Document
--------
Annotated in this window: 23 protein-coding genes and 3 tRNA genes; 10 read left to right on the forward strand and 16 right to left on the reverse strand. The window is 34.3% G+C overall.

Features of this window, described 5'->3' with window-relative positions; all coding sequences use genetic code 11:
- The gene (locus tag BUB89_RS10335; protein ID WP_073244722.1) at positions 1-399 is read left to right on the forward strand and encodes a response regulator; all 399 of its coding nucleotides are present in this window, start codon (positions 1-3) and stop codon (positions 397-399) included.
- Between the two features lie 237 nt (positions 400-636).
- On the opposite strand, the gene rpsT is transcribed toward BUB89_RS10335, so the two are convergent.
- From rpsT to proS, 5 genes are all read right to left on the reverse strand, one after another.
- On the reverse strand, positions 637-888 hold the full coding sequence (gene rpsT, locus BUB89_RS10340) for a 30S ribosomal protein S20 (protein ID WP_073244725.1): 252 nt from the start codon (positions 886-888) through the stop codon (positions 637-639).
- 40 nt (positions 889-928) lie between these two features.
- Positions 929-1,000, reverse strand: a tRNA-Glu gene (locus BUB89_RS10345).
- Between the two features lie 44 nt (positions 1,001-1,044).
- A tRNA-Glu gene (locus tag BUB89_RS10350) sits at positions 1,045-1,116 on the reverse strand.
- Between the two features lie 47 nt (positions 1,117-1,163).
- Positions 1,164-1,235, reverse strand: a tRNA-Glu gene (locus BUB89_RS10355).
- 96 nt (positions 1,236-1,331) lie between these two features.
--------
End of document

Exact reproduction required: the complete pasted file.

Annotated in this window: 23 protein-coding genes and 3 tRNA genes; 10 read left to right on the forward strand and 16 right to left on the reverse strand. The window is 34.3% G+C overall.

Features of this window, described 5'->3' with window-relative positions; all coding sequences use genetic code 11:
- The gene (locus tag BUB89_RS10335; protein ID WP_073244722.1) at positions 1-399 is read left to right on the forward strand and encodes a response regulator; all 399 of its coding nucleotides are present in this window, start codon (positions 1-3) and stop codon (positions 397-399) included.
- Between the two features lie 237 nt (positions 400-636).
- On the opposite strand, the gene rpsT is transcribed toward BUB89_RS10335, so the two are convergent.
- From rpsT to proS, 5 genes are all read right to left on the reverse strand, one after another.
- On the reverse strand, positions 637-888 hold the full coding sequence (gene rpsT, locus BUB89_RS10340) for a 30S ribosomal protein S20 (protein ID WP_073244725.1): 252 nt from the start codon (positions 886-888) through the stop codon (positions 637-639).
- 40 nt (positions 889-928) lie between these two features.
- Positions 929-1,000, reverse strand: a tRNA-Glu gene (locus BUB89_RS10345).
- Between the two features lie 44 nt (positions 1,001-1,044).
- A tRNA-Glu gene (locus tag BUB89_RS10350) sits at positions 1,045-1,116 on the reverse strand.
- Between the two features lie 47 nt (positions 1,117-1,163).
- Positions 1,164-1,235, reverse strand: a tRNA-Glu gene (locus BUB89_RS10355).
- 96 nt (positions 1,236-1,331) lie between these two features.